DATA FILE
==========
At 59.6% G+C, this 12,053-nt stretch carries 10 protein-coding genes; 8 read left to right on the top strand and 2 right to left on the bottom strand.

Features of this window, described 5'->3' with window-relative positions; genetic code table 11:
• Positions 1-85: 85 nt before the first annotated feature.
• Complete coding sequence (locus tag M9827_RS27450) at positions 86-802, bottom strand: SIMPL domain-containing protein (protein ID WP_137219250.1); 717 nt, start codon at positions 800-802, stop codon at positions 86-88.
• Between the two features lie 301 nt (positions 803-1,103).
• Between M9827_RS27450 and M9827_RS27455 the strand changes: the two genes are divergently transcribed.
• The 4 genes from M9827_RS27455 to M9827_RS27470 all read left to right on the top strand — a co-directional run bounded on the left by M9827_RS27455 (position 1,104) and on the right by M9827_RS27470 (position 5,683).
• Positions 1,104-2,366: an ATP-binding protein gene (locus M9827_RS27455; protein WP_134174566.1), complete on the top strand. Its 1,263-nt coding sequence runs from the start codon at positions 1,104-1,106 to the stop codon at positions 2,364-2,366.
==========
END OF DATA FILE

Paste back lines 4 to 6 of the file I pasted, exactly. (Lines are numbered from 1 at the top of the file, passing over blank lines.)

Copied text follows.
• Complete coding sequence (locus tag M9827_RS27450) at positions 86-802, bottom strand: SIMPL domain-containing protein (protein ID WP_137219250.1); 717 nt, start codon at positions 800-802, stop codon at positions 86-88.
• Between the two features lie 301 nt (positions 803-1,103).
• Between M9827_RS27450 and M9827_RS27455 the strand changes: the two genes are divergently transcribed.